In recent years, I’ve heard a number of people talking about the origins of gift-giving on Chanukah, and how they assume it was a way of copying those around us who had a gift-giving practice in December. “Real Jews” they assure you, stick to Chanukah gelt, money.
Well, the origins of Chanukah gelt aren’t that clear, though there are several explanations given. One of them is that you’re not allowed to use the light of the candles, for example, to count money. Well, if we give you money and you DON’T count it by the candles’ light, then you’re showing respect for the mitzvah! I found that to be a cool explanation.
But what about the presents, the actual “things” we get? If it’s true that we simply acquired it from the non-Jews around us, shouldn’t someone make a protest and write a whole Teshuva about why we must stop it immediately? It’s possible people have done that and I just don’t know about it, but today I’d like to suggest a reason we give and get gifts on Chanukah.
Of course, you might be wondering at this point whether my title was intended for another topic. If I’m talking about Chanukah, then I shouldn’t be talking about hishtadlus, right? Well, I don’t see the conflict. Chashmonai and his family made their hishtadlus to fight against the Hellenization of our nation. Their demonstration of innovation and dedication led to tremendous unification and jubilation. (I could go on, but I won’t.)
But let me ask you: did Hashem need them to fight in order to drive out the Yevanim? Of course He didn’t. He already told us when we left Egypt, “Hashem yelachem lachem, v’atem tacharishun,” that we will sit by silently and witness Hashem fighting our battles. While we do our hishtadlus, making our efforts to do things, whatever we achieve – unless it’s in spiritual growth – is actually a gift from Hashem.
In Al HaNisim we acknowledge that it was Hashem, in His great mercy, who placed the Greeks in our hands and enabled us to beat them back. To me, that’s a good reason to give and receive gifts on Chanukah. You see, Chanukah is when we find that Hashem gives us gifts regardless of our efforts, hence the title of this piece.
I’d like to share a story to illustrate my point. I provide a business service, the exact details of which are not important here. Well, I had an old client I knew I could help again, and I’d make a nice profit for myself and my silent partners, two Talmidei Chachomim I’ve known for decades.
About a year and a half ago, I began reaching out. I sent e-mails about every five to six weeks. I reached out to the office staff, the business owners, and basically tried every various angle I could think of. While doing so, I was keenly aware not to try to do overly much hishtadlus. I reminded myself that Hashem is in charge of what I make. Eventually, I found out that there was new management, and after weeks of trying to get an introduction and then explaining my services to them, they were interested. Then I was told that the person I spoke to wasn’t the right person, and I had to speak to another. Two weeks later I did, and it took another two weeks for him to sign on.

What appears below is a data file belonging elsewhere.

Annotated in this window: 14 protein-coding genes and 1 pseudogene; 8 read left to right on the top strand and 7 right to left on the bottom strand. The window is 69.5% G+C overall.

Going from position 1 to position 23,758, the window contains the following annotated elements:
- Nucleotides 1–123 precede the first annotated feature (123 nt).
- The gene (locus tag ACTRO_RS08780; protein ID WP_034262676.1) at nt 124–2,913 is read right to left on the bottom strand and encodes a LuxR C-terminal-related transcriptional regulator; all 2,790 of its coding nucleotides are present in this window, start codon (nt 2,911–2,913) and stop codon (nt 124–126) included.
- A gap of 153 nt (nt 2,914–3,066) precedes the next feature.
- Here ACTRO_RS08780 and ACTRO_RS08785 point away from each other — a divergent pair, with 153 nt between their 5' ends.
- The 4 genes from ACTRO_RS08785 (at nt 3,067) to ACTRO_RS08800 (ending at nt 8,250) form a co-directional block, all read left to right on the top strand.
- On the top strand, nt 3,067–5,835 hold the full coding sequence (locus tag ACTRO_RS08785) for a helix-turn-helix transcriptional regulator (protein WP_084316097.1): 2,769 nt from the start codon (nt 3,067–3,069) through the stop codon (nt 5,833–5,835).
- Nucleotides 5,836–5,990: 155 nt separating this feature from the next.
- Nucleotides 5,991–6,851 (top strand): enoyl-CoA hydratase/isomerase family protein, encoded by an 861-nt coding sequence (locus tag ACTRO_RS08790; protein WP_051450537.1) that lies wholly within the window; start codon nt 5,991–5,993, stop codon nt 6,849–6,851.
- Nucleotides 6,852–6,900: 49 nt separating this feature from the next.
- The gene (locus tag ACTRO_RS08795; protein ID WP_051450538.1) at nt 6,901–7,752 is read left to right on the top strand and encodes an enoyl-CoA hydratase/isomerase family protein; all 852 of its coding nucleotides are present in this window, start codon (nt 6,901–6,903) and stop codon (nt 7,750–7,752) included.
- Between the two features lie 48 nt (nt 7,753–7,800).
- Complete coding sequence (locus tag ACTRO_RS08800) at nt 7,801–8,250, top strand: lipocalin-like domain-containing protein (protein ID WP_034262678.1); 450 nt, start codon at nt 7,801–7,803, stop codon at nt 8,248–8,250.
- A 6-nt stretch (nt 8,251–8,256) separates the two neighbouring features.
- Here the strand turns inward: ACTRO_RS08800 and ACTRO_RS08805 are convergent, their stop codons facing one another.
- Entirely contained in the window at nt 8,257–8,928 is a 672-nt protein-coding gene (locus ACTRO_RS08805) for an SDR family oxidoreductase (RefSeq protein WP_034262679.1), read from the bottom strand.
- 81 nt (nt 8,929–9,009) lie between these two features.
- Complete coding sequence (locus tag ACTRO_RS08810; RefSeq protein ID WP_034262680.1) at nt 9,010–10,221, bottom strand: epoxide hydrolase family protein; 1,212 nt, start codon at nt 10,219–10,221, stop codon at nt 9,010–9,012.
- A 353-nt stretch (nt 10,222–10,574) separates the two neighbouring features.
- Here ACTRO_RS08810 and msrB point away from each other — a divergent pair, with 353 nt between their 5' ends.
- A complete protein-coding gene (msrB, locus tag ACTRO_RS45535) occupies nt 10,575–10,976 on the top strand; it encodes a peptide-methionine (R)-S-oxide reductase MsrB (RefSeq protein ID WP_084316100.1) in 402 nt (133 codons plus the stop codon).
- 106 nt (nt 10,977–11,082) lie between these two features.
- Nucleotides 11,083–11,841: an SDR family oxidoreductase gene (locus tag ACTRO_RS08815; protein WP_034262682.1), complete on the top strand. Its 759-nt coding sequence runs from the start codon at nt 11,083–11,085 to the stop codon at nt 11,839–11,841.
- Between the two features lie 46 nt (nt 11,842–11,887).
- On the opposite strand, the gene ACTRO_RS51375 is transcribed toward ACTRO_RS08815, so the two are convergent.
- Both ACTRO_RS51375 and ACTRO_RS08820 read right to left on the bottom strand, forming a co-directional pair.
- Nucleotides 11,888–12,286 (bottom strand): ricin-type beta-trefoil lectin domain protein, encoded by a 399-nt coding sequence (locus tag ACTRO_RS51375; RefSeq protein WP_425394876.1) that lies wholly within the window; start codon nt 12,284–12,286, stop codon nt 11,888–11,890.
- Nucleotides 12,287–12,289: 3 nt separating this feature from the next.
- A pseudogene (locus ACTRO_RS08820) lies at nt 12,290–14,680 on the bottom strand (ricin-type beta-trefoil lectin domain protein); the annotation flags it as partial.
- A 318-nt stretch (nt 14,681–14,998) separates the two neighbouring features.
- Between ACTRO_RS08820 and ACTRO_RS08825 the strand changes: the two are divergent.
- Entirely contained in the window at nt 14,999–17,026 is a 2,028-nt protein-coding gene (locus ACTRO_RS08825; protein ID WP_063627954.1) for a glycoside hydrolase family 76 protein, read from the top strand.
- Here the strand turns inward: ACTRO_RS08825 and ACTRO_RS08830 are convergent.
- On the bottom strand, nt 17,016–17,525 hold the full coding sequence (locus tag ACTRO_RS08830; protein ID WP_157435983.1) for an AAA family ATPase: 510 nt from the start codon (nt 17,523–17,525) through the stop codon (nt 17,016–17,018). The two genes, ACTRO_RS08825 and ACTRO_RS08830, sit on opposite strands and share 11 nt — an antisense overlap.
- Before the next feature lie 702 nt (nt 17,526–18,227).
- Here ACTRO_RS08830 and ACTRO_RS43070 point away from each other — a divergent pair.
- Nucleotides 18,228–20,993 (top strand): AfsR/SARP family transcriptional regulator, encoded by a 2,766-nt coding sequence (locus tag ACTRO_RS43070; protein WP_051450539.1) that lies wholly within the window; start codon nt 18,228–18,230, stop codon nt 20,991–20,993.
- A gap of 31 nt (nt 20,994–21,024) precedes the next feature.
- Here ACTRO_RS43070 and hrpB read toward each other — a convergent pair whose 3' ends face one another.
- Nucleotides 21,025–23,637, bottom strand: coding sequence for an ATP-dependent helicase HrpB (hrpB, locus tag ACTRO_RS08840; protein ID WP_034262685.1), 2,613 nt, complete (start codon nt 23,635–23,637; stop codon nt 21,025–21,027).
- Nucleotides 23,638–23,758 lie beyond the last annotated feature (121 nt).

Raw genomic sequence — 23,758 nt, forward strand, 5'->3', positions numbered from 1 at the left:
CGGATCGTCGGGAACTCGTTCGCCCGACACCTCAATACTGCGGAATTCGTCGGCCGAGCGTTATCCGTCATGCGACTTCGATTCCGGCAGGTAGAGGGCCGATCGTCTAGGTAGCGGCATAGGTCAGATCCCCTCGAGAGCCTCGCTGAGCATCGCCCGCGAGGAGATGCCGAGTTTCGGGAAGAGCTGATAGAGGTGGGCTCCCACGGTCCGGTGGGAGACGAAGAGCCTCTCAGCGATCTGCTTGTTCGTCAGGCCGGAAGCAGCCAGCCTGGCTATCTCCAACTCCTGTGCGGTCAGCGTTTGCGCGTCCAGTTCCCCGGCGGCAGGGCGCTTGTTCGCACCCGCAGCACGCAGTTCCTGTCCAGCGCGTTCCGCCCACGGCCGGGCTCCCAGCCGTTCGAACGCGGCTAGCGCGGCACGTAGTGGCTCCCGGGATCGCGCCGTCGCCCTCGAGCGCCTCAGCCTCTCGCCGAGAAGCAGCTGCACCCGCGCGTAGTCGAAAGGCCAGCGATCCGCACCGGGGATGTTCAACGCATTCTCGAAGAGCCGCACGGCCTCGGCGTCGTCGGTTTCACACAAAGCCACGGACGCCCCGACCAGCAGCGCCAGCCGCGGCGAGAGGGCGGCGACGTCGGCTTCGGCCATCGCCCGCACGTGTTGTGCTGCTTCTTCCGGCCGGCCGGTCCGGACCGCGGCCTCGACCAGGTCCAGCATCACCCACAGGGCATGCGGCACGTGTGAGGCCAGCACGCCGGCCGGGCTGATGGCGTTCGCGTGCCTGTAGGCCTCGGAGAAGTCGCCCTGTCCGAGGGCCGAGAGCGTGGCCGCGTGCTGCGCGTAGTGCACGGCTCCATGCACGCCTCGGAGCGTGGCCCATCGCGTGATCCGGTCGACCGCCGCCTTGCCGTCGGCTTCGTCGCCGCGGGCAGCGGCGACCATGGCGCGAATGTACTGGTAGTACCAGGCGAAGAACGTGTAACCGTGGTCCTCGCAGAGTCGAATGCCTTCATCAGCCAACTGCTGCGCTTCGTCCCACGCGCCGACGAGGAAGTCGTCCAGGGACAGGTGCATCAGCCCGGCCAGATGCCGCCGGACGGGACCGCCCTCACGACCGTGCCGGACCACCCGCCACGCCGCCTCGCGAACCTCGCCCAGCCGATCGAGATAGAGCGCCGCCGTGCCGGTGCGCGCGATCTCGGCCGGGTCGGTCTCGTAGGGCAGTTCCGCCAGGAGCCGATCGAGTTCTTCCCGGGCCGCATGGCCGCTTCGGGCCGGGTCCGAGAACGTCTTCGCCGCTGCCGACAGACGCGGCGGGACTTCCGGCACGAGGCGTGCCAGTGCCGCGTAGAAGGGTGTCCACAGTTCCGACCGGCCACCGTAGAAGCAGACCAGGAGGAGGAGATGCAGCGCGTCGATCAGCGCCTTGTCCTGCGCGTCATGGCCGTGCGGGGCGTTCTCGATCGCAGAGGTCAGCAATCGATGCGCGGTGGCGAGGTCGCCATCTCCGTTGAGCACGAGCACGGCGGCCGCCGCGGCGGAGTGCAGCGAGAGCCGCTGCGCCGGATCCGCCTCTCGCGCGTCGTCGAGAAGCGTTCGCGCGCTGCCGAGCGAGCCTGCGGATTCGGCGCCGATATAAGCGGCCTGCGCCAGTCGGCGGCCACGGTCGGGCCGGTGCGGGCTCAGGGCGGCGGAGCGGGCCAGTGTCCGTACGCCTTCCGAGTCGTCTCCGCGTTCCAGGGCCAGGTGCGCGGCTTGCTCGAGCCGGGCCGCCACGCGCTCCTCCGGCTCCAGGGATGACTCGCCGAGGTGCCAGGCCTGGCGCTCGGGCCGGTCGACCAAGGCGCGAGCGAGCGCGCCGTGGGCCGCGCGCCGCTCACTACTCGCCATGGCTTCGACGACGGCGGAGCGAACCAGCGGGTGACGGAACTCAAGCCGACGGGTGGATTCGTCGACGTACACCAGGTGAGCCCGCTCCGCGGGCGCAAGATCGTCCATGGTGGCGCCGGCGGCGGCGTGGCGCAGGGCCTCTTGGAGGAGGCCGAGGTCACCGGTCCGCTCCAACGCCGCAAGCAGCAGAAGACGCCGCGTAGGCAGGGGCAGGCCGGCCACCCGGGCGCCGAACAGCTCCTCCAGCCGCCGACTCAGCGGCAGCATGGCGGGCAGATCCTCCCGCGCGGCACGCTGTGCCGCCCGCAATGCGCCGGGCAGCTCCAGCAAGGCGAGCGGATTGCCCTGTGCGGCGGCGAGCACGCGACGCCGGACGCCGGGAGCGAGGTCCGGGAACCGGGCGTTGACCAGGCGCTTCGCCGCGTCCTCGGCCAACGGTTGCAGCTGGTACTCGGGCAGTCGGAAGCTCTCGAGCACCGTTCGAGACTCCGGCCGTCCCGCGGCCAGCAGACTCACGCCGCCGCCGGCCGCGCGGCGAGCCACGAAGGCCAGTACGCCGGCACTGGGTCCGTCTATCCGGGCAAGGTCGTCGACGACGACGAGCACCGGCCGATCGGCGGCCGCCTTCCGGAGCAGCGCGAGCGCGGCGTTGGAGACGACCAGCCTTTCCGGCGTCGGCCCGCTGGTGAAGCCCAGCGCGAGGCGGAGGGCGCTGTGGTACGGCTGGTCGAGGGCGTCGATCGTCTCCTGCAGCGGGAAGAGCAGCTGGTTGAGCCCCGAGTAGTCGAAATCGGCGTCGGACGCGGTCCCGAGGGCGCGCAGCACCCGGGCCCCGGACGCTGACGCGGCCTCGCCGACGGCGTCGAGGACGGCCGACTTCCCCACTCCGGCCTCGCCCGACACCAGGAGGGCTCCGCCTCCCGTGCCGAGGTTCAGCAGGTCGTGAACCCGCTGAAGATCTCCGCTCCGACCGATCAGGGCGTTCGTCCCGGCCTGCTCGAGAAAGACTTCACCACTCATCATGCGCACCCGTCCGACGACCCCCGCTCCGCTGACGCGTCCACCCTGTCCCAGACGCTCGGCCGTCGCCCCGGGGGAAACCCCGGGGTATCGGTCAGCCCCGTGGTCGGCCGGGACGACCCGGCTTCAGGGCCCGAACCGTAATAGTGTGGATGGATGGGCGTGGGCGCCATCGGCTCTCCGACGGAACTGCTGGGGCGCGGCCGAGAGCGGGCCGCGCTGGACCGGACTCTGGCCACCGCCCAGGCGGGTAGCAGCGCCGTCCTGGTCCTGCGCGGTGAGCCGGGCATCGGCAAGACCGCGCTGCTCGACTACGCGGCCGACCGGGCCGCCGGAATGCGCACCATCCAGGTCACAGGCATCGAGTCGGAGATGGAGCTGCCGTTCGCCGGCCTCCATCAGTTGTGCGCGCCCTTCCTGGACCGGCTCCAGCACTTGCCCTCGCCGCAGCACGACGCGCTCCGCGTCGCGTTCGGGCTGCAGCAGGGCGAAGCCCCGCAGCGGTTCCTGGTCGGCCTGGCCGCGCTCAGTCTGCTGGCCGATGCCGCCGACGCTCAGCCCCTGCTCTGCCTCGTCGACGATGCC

Finally, after all the time and energy invested, I closed the deal. Anyone who heard what I’d done would be satisfied I did everything in my power to make the deal happen, and you’d agree I “earned” it. Then, we were having a discussion in shul about hishtadlus and I said, “While you make your hishtadlus, you have to remember that it’s Hashem Who makes the results, not your efforts.” I try to live that way but most people have a hard time reconciling it. It sounds good in theory, but it doesn’t work in the real world, right? Wrong.
The next afternoon I got a call from another old client. “Do you still…” he asked? I answered that I did and asked him to send me some documents. In about three hours, most of which I was busy davening Mincha, traveling, and taking care of other things, I had everything I needed to complete the deal, earning a nearly identical amount to the first deal. My hishtadlus was basically zero. In other words, Hashem sent me a gift.
The point I’m trying to make is that everything we get in life is a gift. When someone gives us a Chanukah present, we know we’ve done nothing for it. But it comes to us anyway. Chasidishe sefarim tell us that Chanukah is also final end of the Yemei HaDin. It’s not clear exactly why, but some say it’s because on Chanukah we celebrate our refusal to blend in and be like all the other nations of the world. That merit earns us a good judgment, so Hashem keeps the books open until we can gain that.
Like everything else, it’s a gift from Hashem, given with all the love and good will that only He can master. So maybe that’s why it’s precisely now that we remind ourselves that what we have isn’t because of what we’ve done, but because Someone really loves us. We practice giving and receiving to remember that it’s all a gift, and to appreciate Hashem’s kindness in every moment of the past, future – and present.
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